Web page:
China’s position on the Russia-Ukraine war is becoming more difficult to maintain

March 21, 2022, 9:54 AM UTC

Good morning.

The hot topic in corporate boardrooms last week wasn’t Russia, but China. China is Vladimir Putin’s lifeline. The Chinese can soak up Russia’s excess oil, gas, grain, and minerals, and receive a nifty discount for the favor. Both countries have been preparing for this moment, whether intentionally or unintentionally, for a decade. In retrospect, it’s clear China’s “Belt and Road” initiative helped build Putin’s escape hatch.

China’s hope now is to straddle the battle—take advantage of the discounted natural resource bounty from Russia while maintaining lucrative trade relationships with the U.S. and Europe. But as Russian attacks on Ukrainian civilians grow more obvious, frequent, and bloody, the China straddle becomes more difficult. Can global corporations, which acted so quickly to sever ties with Russia, simply ignore Russia’s prime enabler as the war moves ever further outside the lines of international acceptability? And even if companies choose to ignore China’s action, might the U.S. and Europe follow through with President Biden’s threat last week of “secondary sanctions”? Then there is the most-feared scenario: What if China uses the moment to invade Taiwan, which houses a significant portion of the West’s advanced semiconductor manufacturing—arguably even more important than oil?  (The prospect of a Taiwan invasion has become a significant concern of the Japanese public, which rests closest to the potential conflict, according to this recent poll.)

As one Fortune 500 CEO told me last week, if China decides to throw its lot in fully with Russia, it “has secured all the energy, minerals, and food it needs for a new ‘Greater East Asia Co-Prosperity Sphere,’ using its massive navy, and we move all the way back through a new Cold War to WWII imperial ambitions in the Pacific—but this time China and not Japan!”  

The hope, of course, is the same hope that ruled when China was admitted into the World Trade Organization in December 2001: that deep and enriching economic ties with the West will prevent such an imperial approach. And that may be the likeliest scenario. But any global company with significant business interests in China that isn’t stress-testing (or war gaming) these scenarios right now isn’t doing its job.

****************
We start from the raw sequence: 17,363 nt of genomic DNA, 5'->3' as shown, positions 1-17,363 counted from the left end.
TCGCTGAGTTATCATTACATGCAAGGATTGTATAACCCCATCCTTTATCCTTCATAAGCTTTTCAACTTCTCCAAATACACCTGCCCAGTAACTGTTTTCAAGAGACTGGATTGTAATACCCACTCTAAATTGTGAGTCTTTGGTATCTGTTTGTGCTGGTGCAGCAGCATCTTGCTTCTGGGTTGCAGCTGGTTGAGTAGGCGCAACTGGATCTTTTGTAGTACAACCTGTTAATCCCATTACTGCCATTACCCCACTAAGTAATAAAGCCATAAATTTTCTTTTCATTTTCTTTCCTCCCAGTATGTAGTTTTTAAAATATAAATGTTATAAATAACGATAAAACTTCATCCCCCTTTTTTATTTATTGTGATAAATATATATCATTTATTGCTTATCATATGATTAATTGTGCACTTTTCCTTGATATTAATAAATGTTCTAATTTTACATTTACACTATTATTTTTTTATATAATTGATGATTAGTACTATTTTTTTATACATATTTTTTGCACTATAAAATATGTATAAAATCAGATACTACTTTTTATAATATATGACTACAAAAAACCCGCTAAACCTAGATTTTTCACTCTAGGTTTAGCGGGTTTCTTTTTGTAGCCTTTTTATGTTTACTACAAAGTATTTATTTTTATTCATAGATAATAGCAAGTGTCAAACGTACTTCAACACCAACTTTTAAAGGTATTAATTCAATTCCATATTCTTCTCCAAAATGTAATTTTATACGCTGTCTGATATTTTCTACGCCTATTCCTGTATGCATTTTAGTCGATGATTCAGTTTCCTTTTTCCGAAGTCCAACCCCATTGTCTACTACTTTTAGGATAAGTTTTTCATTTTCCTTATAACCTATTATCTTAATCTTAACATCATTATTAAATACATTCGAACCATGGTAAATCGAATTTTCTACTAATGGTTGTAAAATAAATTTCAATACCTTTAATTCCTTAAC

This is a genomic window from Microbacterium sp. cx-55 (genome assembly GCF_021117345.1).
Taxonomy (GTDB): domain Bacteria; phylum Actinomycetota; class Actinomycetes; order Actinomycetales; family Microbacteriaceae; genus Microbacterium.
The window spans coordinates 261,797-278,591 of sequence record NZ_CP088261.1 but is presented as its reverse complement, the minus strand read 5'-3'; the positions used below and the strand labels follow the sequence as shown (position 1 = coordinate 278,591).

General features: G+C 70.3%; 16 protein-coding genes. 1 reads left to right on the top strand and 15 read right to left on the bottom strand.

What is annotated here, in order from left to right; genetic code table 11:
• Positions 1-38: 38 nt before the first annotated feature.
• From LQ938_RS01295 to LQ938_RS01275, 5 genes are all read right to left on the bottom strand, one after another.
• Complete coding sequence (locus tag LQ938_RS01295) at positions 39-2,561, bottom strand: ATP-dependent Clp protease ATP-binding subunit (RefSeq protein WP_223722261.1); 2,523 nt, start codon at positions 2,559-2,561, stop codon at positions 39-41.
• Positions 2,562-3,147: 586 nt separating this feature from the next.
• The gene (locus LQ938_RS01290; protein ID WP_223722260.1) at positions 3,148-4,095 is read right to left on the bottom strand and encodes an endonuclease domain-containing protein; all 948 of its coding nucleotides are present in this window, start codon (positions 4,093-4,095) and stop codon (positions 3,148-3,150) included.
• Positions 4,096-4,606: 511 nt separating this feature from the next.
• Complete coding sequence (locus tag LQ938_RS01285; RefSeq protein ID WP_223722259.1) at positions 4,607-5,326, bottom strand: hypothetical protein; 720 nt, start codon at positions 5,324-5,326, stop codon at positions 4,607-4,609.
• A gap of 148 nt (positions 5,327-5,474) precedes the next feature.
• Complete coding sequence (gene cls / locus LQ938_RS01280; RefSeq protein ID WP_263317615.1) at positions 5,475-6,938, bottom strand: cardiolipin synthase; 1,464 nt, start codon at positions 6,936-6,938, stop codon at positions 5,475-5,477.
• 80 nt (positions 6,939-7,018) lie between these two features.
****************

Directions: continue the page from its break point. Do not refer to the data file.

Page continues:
More news below. And check out Fortune writer Erin Prater’s coverage of the emerging economic Cold War between the U.S. and Russia here and here.

Alan Murray


Chip outlook

The CEO of ASML, a crucial supplier of chipmaking equipment, says shipments of the company’s machines will not be able to match demand in the near future, meaning chipmakers’ urgent expansion plans will be crimped. Financial Times

China plane crash

A China Eastern Airlines 737-800 has crashed in the Guangxi region of southwest China. There’s no word as to casualties yet, but the passenger plane was carrying 132 people. Boeing shares fell nearly 7% on the news. Bloomberg

Chernobyl rotation

Staff at Chernobyl, held by Russian troops, have been allowed to rotate for the first time in over three weeks. The fact that a single shift was extended over such a period was great cause for concern. Half the staff on this shift have yet to take a break, however. “They deserve our full respect and admiration for having worked in these extremely difficult circumstances,” said Rafael Grossi, head of the International Atomic Energy Agency. Reuters

German pivot

Germany has struck a deal to buy Qatari liquefied natural gas, to substitute for gas currently supplied by Russia. Bloomberg


Chinese vaccines

Most COVID deaths in Hong Kong were those of unvaccinated people, but of those who had received at least one jab, the vast majority had Sinovac’s vaccine. Bloomberg

Amazon HQ

The construction of Amazon’s new African headquarters in Cape Town has been halted, after a judge ruled more consultation with First Nations groups was needed. There will also be an environmental review of the development, which is contentiously situated on wetlands with historical significance. News24

Big Tech

The Financial Times has an interesting piece on the EU’s incoming antitrust blockbuster, the Digital Markets Act, and how ineffective Big Tech’s lobbyists (including the Biden administration) have been in trying to influence its contents. Financial Times

NFT power

Bored Ape Yacht Club NFTs now unlock a new cryptocurrency called ApeCoin, giving owners of Bored Apes influence over the Bored Ape decentralized autonomous organization (DAO). Seeing as venture capitalists from Andreessen Horowitz and Animoca Brands have an outsize collection of the NFTs, that means they now have substantial influence over the “decentralized” DAO. Bloomberg

This edition of CEO Daily was edited by David Meyer.

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